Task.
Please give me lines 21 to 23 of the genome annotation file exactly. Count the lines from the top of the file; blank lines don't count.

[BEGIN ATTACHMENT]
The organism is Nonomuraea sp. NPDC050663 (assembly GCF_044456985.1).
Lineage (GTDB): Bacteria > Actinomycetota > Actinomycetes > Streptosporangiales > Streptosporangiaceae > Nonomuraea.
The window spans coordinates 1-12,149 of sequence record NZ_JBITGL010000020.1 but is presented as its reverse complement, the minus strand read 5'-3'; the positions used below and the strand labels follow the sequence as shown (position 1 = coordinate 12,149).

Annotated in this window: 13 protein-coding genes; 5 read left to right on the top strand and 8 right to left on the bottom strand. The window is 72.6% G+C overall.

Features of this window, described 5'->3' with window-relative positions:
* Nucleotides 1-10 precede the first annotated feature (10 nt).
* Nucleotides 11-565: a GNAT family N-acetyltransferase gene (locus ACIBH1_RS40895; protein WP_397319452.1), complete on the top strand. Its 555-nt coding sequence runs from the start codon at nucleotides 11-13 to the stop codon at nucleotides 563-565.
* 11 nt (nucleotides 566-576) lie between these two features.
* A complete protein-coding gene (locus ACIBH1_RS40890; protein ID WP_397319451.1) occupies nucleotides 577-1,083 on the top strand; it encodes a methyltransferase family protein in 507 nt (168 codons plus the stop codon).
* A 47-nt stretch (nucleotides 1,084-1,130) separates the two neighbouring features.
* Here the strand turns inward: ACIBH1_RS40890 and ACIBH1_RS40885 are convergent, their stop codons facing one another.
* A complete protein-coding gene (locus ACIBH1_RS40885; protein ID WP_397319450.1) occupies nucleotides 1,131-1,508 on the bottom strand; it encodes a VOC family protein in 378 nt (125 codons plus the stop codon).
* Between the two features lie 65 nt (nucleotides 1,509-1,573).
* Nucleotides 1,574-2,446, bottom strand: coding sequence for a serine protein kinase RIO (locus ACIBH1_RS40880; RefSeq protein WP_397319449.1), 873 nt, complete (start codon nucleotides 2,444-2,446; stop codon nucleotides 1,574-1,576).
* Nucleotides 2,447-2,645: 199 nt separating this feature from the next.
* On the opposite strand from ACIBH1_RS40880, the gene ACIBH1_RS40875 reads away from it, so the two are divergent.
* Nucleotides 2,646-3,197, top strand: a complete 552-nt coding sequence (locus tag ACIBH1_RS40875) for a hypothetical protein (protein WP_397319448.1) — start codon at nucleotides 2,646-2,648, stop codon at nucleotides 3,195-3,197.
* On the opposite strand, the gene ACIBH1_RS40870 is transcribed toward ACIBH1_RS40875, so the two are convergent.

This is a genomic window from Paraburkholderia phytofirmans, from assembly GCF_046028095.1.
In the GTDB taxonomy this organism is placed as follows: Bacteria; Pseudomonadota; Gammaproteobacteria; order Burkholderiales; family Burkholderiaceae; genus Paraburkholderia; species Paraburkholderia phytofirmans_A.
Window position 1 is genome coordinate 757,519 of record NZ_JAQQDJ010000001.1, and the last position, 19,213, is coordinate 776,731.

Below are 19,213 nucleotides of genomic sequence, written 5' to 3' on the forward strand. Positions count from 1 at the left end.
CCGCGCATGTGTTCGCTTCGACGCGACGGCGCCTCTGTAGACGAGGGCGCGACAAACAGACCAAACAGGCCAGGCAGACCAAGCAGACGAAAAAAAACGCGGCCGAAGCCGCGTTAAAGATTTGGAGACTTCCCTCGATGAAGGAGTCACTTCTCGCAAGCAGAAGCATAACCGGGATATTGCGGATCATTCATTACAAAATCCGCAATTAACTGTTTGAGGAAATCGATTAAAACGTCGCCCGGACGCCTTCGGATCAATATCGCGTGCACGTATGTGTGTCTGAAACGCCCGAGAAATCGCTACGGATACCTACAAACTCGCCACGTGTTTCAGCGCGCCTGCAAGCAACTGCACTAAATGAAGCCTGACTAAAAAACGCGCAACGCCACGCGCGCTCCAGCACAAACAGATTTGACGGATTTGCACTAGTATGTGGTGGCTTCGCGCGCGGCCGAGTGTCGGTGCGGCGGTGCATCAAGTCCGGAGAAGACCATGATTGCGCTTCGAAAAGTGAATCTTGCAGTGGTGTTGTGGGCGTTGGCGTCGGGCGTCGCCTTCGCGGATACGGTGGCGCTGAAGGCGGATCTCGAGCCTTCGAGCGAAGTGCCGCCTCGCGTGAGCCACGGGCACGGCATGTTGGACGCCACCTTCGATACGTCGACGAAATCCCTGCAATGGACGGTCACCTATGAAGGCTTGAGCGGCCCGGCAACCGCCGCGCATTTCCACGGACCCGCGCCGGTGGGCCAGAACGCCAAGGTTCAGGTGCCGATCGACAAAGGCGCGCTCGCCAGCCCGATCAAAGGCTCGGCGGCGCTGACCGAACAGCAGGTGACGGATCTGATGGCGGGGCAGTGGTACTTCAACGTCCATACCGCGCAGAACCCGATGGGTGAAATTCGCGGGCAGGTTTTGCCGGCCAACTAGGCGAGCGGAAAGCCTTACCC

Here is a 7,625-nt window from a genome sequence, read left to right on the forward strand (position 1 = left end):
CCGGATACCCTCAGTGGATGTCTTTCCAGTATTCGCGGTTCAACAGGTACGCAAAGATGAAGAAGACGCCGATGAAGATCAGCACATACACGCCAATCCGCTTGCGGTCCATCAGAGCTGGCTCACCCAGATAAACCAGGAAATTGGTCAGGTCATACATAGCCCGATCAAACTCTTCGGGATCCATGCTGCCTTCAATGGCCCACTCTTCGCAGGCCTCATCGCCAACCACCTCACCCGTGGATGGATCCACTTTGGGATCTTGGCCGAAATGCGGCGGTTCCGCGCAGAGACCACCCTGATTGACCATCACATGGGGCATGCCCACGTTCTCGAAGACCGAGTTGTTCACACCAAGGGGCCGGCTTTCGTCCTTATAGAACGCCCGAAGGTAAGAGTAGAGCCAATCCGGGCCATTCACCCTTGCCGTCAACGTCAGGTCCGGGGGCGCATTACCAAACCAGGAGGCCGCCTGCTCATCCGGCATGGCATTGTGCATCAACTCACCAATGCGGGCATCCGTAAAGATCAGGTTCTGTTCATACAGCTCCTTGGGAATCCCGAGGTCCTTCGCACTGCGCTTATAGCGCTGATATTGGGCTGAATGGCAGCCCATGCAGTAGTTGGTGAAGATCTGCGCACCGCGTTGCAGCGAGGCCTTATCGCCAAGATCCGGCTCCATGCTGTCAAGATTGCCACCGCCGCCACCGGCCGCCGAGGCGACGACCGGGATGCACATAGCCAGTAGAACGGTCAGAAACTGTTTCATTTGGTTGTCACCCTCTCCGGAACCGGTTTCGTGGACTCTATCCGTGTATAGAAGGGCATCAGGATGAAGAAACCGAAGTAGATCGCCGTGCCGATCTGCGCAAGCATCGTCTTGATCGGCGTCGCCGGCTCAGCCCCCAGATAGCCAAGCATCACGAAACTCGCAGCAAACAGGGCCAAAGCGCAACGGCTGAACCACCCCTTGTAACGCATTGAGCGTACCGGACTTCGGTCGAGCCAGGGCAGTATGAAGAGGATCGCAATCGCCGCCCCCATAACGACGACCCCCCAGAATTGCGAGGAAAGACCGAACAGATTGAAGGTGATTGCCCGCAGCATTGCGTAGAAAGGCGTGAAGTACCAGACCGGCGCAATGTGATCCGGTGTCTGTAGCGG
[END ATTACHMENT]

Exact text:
Window position 1 is genome coordinate 757,519 of record NZ_JAQQDJ010000001.1, and the last position, 19,213, is coordinate 776,731.

Below are 19,213 nucleotides of genomic sequence, written 5' to 3' on the forward strand. Positions count from 1 at the left end.
CCGCGCATGTGTTCGCTTCGACGCGACGGCGCCTCTGTAGACGAGGGCGCGACAAACAGACCAAACAGGCCAGGCAGACCAAGCAGACGAAAAAAAACGCGGCCGAAGCCGCGTTAAAGATTTGGAGACTTCCCTCGATGAAGGAGTCACTTCTCGCAAGCAGAAGCATAACCGGGATATTGCGGATCATTCATTACAAAATCCGCAATTAACTGTTTGAGGAAATCGATTAAAACGTCGCCCGGACGCCTTCGGATCAATATCGCGTGCACGTATGTGTGTCTGAAACGCCCGAGAAATCGCTACGGATACCTACAAACTCGCCACGTGTTTCAGCGCGCCTGCAAGCAACTGCACTAAATGAAGCCTGACTAAAAAACGCGCAACGCCACGCGCGCTCCAGCACAAACAGATTTGACGGATTTGCACTAGTATGTGGTGGCTTCGCGCGCGGCCGAGTGTCGGTGCGGCGGTGCATCAAGTCCGGAGAAGACCATGATTGCGCTTCGAAAAGTGAATCTTGCAGTGGTGTTGTGGGCGTTGGCGTCGGGCGTCGCCTTCGCGGATACGGTGGCGCTGAAGGCGGATCTCGAGCCTTCGAGCGAAGTGCCGCCTCGCGTGAGCCACGGGCACGGCATGTTGGACGCCACCTTCGATACGTCGACGAAATCCCTGCAATGGACGGTCACCTATGAAGGCTTGAGCGGCCCGGCAACCGCCGCGCATTTCCACGGACCCGCGCCGGTGGGCCAGAACGCCAAGGTTCAGGTGCCGATCGACAAAGGCGCGCTCGCCAGCCCGATCAAAGGCTCGGCGGCGCTGACCGAACAGCAGGTGACGGATCTGATGGCGGGGCAGTGGTACTTCAACGTCCATACCGCGCAGAACCCGATGGGTGAAATTCGCGGGCAGGTTTTGCCGGCCAACTAGGCGAGCGGAAAGCCTTACCC